Racial disparities in survival among injured drivers.

Document Type


Publication Date



Center for Outcomes Research and Evaluation, Maine Medical Center Research Institute

Journal Title

American journal of epidemiology

MeSH Headings

Accidents, Traffic, Adolescent, Adult, African Americans, Aged, European Continental Ancestry Group, Female, Health Status Disparities, Hispanic Americans, Hospitalization, Humans, Logistic Models, Male, Middle Aged, Mortality, Odds Ratio, Risk Factors, Survival, Trauma Severity Indices, Wounds and Injuries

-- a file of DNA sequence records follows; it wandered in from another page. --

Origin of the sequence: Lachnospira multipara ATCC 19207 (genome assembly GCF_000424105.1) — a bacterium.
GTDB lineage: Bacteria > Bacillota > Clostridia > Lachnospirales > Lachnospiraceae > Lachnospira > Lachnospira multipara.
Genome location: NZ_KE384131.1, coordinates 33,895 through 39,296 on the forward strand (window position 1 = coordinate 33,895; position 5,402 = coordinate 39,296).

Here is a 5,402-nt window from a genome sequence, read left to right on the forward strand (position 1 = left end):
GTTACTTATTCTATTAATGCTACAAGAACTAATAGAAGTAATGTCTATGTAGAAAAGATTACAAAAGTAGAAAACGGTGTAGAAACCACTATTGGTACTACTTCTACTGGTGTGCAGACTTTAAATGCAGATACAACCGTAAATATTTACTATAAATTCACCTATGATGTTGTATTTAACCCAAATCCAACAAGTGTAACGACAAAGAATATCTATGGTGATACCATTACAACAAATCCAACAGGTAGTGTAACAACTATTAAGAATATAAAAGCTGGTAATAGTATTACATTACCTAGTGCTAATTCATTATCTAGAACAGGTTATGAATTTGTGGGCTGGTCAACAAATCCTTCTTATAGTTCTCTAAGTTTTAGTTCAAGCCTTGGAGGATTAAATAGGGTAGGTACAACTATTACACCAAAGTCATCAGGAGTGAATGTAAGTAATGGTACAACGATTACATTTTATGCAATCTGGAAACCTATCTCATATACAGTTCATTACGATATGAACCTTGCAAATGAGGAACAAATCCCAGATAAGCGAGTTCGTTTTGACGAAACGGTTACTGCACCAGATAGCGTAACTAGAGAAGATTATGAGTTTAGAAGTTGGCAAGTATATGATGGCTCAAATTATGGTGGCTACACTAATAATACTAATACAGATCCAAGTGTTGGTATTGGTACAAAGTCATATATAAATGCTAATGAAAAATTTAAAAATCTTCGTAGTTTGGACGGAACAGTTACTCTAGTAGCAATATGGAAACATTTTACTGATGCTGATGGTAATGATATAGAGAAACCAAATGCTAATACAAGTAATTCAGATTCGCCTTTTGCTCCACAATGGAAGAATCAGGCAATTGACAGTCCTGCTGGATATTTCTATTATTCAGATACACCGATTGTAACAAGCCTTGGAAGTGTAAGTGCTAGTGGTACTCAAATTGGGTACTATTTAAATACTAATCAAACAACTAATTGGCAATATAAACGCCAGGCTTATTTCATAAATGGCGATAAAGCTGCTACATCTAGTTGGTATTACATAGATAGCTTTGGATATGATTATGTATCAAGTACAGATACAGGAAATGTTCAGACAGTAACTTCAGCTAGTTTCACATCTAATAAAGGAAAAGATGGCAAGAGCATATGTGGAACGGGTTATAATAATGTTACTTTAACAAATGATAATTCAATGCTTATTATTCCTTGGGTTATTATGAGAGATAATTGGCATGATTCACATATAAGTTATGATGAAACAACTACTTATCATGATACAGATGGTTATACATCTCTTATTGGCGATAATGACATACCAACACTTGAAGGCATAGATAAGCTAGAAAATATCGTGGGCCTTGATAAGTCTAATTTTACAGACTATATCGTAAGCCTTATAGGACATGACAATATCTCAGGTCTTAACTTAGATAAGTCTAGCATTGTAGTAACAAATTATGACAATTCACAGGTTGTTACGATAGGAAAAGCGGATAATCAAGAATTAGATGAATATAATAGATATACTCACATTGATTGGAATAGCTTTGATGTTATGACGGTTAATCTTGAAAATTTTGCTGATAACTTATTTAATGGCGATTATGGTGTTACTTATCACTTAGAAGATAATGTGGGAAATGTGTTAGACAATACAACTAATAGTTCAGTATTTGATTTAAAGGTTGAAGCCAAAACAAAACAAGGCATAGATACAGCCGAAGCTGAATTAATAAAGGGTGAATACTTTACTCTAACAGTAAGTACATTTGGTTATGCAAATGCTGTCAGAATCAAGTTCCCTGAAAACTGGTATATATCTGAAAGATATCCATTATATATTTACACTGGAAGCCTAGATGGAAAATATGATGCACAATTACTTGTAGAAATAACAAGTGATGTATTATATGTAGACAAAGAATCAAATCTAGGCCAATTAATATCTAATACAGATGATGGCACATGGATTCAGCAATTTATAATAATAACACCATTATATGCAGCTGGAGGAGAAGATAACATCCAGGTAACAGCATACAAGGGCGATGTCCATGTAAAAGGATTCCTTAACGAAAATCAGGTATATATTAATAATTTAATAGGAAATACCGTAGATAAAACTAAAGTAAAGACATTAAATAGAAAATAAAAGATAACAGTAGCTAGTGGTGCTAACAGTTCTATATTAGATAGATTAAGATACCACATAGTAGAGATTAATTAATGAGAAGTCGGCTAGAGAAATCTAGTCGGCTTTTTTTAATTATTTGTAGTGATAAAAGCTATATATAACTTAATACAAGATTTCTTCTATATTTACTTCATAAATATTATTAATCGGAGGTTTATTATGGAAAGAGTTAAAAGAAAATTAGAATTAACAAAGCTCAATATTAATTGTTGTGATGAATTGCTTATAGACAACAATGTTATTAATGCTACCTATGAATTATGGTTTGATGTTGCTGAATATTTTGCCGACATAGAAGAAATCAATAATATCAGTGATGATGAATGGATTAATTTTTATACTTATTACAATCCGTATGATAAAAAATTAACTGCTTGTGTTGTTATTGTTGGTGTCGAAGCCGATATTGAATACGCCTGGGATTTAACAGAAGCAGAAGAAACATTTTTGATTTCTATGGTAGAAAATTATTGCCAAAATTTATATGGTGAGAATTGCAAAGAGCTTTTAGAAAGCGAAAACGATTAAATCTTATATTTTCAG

Prior studies on racial and ethnic disparities in survival after motor vehicle crashes have examined only population-based death rates or have been restricted to hospitalized patients. In the current study, we examined 3 components of crash survival by race/ethnicity: survival overall, survival to reach a hospital, and survival among those hospitalized. Nine years of data (from 2000 through 2008) from the National Automotive Sampling System Crashworthiness Data System were used to examine white non-Hispanic, black non-Hispanic, and Hispanic drivers aged ≥ 15 years with serious injuries (injury severity scores of ≥ 9). By using multivariable logistic regression, we found that a driver's race/ethnicity was not significantly associated with overall survival after being injured in a crash (for blacks, odds ratio (OR) = 0.69, 95% confidence interval (CI): 0.36, 1.32; for Hispanics, OR = 1.00, 95% CI: 0.59, 1.72), and blacks and Hispanics were equally likely to survive to be treated at a hospital compared with whites (for blacks, OR = 1.00, 95% CI: 0.52, 1.93; for Hispanics, OR = 1.13, 95% CI: 0.71, 1.79). However, among patients who were treated at a hospital, blacks were 50% less likely to survive 30 days compared with whites (OR = 0.50, 95% CI: 0.33, 0.76). The disparity in survival after serious traffic injuries among blacks appears to occur after hospitalization, not in prehospital survival.



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